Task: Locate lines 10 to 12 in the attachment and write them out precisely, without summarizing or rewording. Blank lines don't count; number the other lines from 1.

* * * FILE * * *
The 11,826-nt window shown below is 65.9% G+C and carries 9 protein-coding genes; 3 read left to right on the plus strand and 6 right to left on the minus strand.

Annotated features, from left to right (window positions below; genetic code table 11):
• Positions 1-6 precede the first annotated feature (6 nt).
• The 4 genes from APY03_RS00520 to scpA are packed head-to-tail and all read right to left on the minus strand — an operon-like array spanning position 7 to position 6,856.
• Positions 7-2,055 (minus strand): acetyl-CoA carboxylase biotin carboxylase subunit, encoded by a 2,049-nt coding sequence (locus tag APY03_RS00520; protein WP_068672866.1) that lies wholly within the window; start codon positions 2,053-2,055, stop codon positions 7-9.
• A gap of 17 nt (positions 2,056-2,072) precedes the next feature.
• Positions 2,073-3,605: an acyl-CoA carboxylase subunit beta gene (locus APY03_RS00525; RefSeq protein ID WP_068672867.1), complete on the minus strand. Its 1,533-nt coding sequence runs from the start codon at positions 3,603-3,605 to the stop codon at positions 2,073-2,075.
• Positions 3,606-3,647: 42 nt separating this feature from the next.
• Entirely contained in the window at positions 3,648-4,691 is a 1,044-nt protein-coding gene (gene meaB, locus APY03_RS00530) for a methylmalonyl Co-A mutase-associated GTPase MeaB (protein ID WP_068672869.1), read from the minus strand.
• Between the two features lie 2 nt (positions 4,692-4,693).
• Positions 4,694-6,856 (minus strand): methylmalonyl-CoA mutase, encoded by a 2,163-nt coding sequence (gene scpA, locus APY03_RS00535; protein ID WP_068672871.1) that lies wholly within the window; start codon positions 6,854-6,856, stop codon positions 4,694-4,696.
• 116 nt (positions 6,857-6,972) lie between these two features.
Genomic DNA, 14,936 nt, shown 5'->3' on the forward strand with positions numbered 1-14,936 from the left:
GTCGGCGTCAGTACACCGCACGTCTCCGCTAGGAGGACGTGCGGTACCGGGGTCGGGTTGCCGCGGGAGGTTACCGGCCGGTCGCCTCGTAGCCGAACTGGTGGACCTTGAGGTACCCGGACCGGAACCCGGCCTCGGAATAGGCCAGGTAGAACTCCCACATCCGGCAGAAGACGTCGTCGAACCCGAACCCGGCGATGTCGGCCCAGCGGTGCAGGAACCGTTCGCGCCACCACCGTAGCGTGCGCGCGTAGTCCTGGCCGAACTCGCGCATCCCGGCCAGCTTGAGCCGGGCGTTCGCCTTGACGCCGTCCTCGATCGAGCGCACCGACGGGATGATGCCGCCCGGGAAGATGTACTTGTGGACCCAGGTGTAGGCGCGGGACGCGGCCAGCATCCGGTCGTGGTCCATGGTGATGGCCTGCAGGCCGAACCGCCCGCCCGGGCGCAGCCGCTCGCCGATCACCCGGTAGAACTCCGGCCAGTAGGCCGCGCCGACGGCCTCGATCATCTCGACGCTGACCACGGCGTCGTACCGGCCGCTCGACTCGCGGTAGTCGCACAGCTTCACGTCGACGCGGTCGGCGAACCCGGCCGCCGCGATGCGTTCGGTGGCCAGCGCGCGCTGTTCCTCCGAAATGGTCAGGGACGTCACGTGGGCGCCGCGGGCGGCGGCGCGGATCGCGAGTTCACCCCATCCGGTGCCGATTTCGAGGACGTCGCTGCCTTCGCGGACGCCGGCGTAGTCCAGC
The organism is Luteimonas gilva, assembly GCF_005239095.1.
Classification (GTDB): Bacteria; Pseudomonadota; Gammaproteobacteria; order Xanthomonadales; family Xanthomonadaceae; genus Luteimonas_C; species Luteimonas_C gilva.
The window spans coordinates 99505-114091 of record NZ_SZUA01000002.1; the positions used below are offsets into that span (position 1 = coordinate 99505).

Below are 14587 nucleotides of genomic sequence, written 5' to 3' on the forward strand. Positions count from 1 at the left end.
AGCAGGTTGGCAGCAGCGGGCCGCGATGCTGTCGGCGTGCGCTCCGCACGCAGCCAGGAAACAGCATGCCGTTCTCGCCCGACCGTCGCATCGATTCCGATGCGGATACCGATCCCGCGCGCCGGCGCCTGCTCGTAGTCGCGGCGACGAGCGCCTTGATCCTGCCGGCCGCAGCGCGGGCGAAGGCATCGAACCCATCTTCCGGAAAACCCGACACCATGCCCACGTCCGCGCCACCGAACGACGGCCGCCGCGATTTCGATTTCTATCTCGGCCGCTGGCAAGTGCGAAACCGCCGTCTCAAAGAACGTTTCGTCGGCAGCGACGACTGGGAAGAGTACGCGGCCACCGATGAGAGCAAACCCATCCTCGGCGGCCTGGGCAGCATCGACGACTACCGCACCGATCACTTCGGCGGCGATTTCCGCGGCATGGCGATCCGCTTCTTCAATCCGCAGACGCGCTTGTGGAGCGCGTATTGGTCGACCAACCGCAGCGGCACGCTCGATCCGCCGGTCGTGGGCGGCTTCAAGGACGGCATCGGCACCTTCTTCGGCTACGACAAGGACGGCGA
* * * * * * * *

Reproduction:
• Between the two features lie 2 nt (positions 4,692-4,693).
• Positions 4,694-6,856 (minus strand): methylmalonyl-CoA mutase, encoded by a 2,163-nt coding sequence (gene scpA, locus APY03_RS00535; protein ID WP_068672871.1) that lies wholly within the window; start codon positions 6,854-6,856, stop codon positions 4,694-4,696.
• 116 nt (positions 6,857-6,972) lie between these two features.